Alexis Krasilovsky (, Writer/Director, “Let Them Eat Cake” and “Women Behind the Camera” ( (Photo: Amy Halpern)
Alexis Krasilovsky, writer/director of “Let Them Eat Cake” and “Women Behind the Camera.” (Photo: Amy Halpern)

Note: This is part of our ongoing Women in Hollywood project. 

Filmmaker Alexis Krasilovsky is all too familiar with Hollywood’s patriarchy, and how the foibles of the system affect her access to funding. In a nod to the old boys’ club that’s running the show, she notes, “It used to be that a lot of deals were made on golf courses — and I don’t play golf.”

It’s not for lack of effort, or talent — Krasilovsky has garnered multiple awards for her work. And ever since graduating from Yale University in 1971, she has been the subject of critics’ praise (some even likened her to directors such as Woody Allen and Martin Scorsese). Unlike them, however, Krasilovsky didn’t see an increase in greenlit projects or film funding following critical acclaim. One of Krasilovsky’s most well-known works, “Women Behind the Camera” — a 2007 global documentary and book — even examines this and other issues facing scores of women behind-the-scenes through interviews with female cinematographers from around the world.

Krasilovsky ultimately resorted to starting her own production company, Rafael Film, in the hopes of supporting the projects she’s most passionate about. And for the most part, she’s been successful — though money was (and is) still an issue. “I was able to keep my own vision, but my shoe-string budgets have sometimes taken their toll on-screen in terms of creative limitations; less production time, few takes, inferior equipment, and casts and crews that have their ups and downs. It’s a continual challenge.”

Despite those challenges, she continues to make critically praised films (like her 2014 release, “Let Them Eat Cake“) while also working as a cinema professor at California State University, Northridge — and as an educator, she’s become even more aware of the need to create a better, more equitable film industry for both present and future generations of filmmakers.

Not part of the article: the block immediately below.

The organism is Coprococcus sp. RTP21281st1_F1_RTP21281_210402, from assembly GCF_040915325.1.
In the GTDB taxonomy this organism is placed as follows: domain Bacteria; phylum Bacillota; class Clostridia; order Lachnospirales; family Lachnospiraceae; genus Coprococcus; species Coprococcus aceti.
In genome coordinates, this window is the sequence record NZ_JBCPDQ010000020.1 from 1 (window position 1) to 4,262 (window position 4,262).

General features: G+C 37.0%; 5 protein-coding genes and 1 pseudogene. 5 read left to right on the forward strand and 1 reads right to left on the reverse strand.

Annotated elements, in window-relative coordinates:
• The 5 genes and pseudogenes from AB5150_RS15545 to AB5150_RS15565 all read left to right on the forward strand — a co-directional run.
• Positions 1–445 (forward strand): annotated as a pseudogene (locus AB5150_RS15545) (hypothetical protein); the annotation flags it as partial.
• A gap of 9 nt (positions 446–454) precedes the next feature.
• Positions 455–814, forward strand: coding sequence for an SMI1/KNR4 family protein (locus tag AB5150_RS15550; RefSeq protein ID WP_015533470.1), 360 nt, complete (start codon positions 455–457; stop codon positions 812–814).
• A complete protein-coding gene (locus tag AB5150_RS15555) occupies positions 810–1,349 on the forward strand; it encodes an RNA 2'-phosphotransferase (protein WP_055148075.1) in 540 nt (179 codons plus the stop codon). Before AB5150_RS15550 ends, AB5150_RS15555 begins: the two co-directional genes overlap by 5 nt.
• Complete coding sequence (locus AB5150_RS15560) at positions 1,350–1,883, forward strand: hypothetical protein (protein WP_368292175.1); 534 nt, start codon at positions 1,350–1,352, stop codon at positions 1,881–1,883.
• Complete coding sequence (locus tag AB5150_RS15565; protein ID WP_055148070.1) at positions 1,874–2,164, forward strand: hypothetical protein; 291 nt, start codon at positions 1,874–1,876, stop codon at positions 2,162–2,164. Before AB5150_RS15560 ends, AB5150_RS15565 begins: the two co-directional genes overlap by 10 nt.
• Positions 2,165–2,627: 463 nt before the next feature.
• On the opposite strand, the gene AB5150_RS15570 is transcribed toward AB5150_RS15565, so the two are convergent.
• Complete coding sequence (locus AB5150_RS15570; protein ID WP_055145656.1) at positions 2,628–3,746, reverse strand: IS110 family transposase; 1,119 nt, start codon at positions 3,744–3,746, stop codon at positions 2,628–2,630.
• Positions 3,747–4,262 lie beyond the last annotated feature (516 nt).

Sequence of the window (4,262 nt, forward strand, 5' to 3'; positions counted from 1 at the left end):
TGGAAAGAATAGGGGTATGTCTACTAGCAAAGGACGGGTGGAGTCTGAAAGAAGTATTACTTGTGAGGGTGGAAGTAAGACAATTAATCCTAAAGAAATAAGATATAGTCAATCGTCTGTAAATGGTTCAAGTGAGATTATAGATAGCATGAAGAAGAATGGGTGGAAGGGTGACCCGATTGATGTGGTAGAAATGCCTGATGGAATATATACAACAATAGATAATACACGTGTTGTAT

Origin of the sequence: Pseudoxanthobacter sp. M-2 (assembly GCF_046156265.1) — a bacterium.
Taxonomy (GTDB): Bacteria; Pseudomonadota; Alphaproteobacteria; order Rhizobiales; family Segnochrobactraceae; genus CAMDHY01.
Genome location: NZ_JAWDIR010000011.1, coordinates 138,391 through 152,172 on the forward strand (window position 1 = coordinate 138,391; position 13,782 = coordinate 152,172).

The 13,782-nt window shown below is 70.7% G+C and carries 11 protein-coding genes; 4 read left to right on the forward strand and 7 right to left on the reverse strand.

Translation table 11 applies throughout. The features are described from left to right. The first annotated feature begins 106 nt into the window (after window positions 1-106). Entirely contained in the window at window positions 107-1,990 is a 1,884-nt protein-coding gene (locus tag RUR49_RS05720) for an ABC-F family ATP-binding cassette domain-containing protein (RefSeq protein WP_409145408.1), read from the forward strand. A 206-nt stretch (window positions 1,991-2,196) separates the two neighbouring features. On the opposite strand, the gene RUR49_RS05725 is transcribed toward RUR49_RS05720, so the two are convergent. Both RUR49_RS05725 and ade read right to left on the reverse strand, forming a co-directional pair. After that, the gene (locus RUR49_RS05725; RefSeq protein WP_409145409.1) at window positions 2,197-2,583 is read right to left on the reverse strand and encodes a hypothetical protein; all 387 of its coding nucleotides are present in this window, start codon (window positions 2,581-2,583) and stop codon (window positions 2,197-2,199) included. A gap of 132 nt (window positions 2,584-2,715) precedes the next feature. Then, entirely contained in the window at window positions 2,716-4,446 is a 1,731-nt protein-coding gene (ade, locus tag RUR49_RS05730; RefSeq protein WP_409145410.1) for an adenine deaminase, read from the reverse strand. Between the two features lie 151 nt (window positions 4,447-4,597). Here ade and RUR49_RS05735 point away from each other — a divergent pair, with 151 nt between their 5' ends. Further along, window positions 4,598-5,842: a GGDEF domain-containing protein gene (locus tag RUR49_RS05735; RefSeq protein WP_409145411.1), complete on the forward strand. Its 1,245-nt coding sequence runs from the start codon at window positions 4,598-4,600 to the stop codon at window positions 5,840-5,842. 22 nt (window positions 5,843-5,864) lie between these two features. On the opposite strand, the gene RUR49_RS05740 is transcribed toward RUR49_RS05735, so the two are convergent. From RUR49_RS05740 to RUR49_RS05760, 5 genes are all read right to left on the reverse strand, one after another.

Edited interview excerpts below.

The Story Exchange: While conducting interviews for “Women Behind the Camera,” what trends or patterns did you observe?

Some female camera operators today aren’t aware of the huge obstacles and sacrifices that camerawomen of earlier generations faced. And some pioneering women in the field didn’t recognize themselves as pioneers — they were just “doing it” — while others felt pressure to succeed on behalf of women trying to make it in a male-dominated industry. They felt that, if they failed, it would all be over for another generation of women behind the camera. Also, I’ve seen that having mentors and role models helps one’s self-assurance and opportunities grow, as does networking with other cinematographers (particularly other camerawomen) who are facing the same challenges. And in the burgeoning indie world, there are growing chances for women and minorities behind the scenes. Yet while many women are now winning awards and other recognition for their work, these are still not guarantees against ageism toward women who want to continue working behind the camera. But on a positive note, for those who have the talent, determination and perseverance to move forward often cite a special joy while filming.


The Story Exchange: Is fundraising easier or more difficult in the indie world?